History Nebraska Blog

Timeline Tuesday: Sleighing Fun

 John Nelson's photograph of his sister, Hannah Nelson, and his niece, Alice Nelson Dahlesten, in a horse-drawn sleigh, about 1916-18

John Nelson's photograph of his sister, Hannah Nelson, and his niece, Alice Nelson Dahlesten, in a horse-drawn sleigh, about 1916-18. RG3542-6


When pioneer Nebraskans wanted to get somewhere in a hurry, they waited for snow. When it snowed, sleighs appeared, adding ease and pleasure to winter travel. "The most pleasant of anticipations fill our hearts when we hear the merry jingle of sleighbells," said the Lincoln Evening News on December 11, 1897, "or when someone tells us that the ice is thick enough to hold a horse." A horse-drawn sleigh, its bed partially filled with hay, was a luxurious conveyance. The jingle of the bells and the laughter of the occupants could be heard for a long distance over the empty prairie on a crisp, still night. Many early newspapers in the files of the Nebraska State Historical Society frequently mentioned sleighing parties in their columns.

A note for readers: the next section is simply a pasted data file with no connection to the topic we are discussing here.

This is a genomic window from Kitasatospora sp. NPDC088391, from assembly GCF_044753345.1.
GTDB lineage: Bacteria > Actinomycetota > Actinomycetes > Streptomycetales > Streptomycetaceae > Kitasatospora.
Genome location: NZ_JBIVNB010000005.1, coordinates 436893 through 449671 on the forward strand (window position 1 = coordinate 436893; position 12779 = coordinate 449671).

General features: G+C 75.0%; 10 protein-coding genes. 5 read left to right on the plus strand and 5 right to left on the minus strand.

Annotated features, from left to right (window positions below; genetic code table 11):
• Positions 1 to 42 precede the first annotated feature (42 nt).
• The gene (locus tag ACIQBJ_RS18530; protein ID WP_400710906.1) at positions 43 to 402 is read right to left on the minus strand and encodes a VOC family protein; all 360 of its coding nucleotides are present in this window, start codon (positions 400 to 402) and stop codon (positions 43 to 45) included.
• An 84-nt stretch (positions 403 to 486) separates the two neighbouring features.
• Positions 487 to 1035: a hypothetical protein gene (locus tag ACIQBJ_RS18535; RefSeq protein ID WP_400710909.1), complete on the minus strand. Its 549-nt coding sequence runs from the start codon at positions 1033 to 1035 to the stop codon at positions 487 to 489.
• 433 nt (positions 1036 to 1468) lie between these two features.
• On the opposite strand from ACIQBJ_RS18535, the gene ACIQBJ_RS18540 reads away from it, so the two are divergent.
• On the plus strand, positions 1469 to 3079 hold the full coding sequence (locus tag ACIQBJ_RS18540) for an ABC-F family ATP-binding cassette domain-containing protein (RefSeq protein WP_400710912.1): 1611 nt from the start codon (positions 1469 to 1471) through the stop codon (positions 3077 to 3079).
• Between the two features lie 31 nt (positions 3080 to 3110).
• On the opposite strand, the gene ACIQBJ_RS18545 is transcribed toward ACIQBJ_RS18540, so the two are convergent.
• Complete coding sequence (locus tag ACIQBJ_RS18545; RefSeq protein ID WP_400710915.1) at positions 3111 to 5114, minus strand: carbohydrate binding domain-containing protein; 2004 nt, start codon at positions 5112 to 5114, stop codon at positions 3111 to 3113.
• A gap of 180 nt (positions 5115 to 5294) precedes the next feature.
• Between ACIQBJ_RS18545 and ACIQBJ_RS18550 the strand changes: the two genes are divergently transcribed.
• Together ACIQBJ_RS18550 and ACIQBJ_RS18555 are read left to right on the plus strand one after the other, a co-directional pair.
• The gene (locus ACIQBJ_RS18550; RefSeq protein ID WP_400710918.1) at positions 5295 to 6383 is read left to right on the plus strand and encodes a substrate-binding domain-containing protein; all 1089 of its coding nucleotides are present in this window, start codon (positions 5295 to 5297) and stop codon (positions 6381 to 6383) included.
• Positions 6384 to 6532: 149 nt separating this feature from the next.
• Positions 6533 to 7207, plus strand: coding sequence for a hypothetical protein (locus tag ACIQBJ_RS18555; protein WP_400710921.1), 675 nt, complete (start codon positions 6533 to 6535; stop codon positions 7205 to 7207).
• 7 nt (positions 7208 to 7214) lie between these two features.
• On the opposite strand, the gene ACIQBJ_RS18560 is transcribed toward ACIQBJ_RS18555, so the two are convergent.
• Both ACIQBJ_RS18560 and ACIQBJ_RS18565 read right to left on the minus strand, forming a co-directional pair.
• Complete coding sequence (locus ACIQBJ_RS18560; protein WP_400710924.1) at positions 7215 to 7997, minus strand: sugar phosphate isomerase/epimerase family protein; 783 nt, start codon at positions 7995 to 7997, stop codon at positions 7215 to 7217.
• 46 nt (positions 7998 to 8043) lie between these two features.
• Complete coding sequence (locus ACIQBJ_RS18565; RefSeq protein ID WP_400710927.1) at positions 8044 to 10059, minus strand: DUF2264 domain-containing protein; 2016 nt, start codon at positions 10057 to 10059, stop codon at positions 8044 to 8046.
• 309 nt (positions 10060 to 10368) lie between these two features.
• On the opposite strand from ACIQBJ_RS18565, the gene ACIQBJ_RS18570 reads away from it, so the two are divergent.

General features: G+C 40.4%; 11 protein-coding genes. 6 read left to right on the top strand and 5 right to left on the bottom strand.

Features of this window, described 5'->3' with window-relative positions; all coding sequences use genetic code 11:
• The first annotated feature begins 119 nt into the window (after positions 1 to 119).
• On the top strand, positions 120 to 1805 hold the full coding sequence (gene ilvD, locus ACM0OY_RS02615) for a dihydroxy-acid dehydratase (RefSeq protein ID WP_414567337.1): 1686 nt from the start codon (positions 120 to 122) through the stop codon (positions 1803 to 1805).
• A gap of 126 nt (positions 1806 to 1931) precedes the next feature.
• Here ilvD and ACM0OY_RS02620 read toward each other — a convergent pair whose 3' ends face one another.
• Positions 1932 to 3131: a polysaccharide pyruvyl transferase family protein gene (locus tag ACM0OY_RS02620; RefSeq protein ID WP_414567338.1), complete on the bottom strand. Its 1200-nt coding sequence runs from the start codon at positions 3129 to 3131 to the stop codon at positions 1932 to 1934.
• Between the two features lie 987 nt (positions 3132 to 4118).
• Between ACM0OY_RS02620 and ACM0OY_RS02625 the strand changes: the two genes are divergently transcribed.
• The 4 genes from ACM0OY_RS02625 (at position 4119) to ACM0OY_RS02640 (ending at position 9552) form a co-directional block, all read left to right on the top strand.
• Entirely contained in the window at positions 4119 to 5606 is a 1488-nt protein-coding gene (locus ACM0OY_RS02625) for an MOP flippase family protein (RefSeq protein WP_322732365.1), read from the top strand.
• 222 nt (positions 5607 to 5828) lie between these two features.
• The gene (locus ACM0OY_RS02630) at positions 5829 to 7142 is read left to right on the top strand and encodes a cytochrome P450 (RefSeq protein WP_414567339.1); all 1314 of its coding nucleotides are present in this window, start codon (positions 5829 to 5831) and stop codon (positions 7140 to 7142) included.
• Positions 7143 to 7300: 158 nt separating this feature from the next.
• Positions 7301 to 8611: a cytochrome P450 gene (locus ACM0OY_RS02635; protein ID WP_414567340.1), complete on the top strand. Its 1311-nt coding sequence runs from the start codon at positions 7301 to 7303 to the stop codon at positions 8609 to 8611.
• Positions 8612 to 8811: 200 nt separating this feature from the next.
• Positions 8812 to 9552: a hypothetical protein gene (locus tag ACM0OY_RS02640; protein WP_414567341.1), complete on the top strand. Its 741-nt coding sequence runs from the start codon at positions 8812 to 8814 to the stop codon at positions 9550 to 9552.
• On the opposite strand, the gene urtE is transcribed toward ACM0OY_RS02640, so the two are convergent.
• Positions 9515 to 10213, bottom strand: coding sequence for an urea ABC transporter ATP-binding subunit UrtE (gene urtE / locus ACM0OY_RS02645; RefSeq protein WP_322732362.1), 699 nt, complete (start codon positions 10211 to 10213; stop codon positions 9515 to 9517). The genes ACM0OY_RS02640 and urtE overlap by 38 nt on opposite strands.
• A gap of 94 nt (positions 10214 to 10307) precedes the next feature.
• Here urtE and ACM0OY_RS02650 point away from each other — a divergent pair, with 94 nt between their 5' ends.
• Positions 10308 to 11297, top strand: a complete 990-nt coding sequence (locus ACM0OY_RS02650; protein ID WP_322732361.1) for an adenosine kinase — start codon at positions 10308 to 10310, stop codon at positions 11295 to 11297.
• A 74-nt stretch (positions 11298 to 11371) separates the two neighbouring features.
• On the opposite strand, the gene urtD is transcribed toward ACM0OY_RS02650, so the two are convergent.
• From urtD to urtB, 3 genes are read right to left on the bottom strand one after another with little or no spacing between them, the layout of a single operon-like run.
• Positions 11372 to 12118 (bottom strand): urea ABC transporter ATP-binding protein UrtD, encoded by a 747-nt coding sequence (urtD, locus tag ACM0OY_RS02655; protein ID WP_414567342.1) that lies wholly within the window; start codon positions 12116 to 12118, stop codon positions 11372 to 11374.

The Nebraska Advertiser of Brownville on January 31, 1861, described several: "On Saturday evening, a half dozen sleigh loads of 'young folks' went from this city to Rock Port; stopping at Cook's Hotel. They partook of an excellent supper, after which, together with their friends of that place, they 'all joined hands and circled round,' until the 'wee hours' admonished them to 'go home with the girls in the morning.' "The same evening, a host of pleasure seekers from our sister city of Nemaha, came up to this place, and put up at the Brownville House, where they were treated in Doctor Macks' best style. They were accompanied by Dye's Brass Band, and favored our citizens with some of their excellent music. After supper, and a couple hours' dance, off they went, band playing." By December 11, 1897, the Lincoln News reported that sleighing was possible in Lincoln for only a brief period just after a snowfall "owing partly to the high winds which drift the snow and largely to the fact that our city is rapidly assuming a metropolitan aspect which precludes the leaving of much snow on the streets for any length of time. There was a time in this city within the memory of man when a sleigh could be used all winter on any of the principal streets [and] thoroughfares. But the constantly increasing street traffic has changed all this, until now, instead of a beautiful roadway of snow, we have streets filled with slush."


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